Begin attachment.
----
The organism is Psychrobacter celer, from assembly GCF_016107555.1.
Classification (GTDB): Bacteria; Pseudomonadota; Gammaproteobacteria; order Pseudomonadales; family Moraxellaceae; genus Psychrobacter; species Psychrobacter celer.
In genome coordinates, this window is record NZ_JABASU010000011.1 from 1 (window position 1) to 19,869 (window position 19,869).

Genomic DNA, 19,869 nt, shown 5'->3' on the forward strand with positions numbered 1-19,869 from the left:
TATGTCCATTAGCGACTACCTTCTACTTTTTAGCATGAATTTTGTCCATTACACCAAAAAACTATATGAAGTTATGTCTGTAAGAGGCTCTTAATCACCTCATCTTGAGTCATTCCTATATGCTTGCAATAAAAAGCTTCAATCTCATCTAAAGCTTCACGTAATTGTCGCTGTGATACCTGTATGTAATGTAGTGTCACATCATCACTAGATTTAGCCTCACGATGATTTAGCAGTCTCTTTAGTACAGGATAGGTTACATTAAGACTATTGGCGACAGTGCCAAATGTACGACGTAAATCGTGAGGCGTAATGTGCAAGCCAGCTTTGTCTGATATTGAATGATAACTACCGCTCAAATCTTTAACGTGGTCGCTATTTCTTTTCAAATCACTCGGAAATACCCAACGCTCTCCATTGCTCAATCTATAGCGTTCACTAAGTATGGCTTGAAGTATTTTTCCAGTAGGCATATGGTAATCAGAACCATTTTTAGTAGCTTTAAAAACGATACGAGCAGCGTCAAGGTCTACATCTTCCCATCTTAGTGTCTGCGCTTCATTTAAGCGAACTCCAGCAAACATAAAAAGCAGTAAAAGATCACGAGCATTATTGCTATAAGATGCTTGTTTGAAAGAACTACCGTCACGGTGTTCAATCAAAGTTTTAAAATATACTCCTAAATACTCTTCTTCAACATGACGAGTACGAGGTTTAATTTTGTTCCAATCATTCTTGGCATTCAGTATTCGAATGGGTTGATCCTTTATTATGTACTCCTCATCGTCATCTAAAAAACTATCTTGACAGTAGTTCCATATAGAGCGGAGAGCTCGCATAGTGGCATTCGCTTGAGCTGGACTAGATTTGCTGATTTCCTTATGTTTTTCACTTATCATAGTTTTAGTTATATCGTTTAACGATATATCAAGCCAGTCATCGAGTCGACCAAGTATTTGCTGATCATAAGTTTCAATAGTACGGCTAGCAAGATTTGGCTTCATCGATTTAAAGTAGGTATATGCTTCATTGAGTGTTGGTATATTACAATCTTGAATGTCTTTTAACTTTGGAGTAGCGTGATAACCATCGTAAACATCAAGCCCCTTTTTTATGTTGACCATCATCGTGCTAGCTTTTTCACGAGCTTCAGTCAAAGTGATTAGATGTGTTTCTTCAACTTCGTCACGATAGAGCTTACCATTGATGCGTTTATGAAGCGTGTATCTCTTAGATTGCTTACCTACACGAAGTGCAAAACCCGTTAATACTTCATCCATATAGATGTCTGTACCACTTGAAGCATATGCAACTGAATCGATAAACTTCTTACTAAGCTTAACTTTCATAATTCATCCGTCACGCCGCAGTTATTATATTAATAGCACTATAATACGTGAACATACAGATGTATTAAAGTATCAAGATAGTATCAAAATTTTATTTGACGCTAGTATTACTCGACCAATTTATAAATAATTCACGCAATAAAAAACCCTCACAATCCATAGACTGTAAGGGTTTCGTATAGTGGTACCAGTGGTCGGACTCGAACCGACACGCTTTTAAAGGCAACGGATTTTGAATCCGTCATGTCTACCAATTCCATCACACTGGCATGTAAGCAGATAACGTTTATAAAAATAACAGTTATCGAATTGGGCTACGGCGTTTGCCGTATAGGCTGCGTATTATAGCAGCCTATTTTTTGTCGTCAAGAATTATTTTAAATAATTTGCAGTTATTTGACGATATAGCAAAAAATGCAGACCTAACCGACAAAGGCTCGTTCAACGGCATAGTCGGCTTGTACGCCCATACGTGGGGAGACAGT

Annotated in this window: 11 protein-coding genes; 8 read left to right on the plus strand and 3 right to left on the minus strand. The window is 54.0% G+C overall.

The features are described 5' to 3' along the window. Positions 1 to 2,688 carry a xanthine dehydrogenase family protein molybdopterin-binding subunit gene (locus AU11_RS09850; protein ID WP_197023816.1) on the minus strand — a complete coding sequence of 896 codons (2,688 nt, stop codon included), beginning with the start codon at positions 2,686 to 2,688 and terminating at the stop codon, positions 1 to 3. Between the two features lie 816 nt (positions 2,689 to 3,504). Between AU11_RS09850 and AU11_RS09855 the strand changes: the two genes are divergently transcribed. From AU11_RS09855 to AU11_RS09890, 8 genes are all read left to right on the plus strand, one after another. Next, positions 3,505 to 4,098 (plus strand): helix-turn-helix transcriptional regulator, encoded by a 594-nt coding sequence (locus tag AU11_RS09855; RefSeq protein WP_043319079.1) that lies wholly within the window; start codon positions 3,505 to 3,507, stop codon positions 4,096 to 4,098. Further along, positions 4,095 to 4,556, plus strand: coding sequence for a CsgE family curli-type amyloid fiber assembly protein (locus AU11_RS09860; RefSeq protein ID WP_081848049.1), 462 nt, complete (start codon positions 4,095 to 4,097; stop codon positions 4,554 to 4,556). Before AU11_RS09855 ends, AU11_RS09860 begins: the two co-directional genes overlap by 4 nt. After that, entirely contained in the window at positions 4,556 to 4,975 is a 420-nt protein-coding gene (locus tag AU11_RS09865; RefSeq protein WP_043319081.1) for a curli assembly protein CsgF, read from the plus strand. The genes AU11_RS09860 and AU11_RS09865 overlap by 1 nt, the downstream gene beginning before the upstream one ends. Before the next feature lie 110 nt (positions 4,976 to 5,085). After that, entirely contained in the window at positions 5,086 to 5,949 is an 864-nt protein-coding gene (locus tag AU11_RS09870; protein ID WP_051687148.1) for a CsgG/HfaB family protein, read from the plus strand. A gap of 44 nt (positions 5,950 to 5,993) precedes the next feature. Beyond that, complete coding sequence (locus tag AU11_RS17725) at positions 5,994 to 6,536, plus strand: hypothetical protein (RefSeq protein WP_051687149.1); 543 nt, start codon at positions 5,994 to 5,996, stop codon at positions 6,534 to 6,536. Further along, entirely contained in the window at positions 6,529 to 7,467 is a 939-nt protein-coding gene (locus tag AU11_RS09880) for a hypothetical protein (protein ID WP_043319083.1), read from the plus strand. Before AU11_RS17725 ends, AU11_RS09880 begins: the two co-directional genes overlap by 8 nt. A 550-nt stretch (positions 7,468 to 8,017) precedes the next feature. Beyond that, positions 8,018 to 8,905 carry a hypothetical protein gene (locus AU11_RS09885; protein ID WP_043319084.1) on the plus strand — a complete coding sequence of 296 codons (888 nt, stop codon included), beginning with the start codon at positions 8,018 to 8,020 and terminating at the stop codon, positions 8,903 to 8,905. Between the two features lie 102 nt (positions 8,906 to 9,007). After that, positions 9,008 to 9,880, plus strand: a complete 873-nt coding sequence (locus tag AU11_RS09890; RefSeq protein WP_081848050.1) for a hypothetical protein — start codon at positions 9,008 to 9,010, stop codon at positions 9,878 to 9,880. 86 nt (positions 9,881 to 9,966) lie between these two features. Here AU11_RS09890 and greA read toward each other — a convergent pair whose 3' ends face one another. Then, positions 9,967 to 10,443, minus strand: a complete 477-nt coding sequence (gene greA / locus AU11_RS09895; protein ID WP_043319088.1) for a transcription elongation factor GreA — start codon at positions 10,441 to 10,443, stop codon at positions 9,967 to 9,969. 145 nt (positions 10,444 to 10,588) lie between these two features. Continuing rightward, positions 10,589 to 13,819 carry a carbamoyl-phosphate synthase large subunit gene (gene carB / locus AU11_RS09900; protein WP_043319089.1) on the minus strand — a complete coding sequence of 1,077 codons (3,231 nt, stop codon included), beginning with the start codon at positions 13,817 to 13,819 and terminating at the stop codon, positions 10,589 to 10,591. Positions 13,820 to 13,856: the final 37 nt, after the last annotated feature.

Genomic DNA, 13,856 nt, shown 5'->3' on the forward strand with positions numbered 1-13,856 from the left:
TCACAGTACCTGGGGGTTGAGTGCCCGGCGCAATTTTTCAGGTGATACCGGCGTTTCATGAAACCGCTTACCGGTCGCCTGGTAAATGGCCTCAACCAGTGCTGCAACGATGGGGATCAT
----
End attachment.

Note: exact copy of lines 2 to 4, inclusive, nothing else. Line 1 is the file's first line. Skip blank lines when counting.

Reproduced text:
Classification (GTDB): Bacteria; Pseudomonadota; Gammaproteobacteria; order Pseudomonadales; family Moraxellaceae; genus Psychrobacter; species Psychrobacter celer.
In genome coordinates, this window is record NZ_JABASU010000011.1 from 1 (window position 1) to 19,869 (window position 19,869).

Genomic DNA, 19,869 nt, shown 5'->3' on the forward strand with positions numbered 1-19,869 from the left: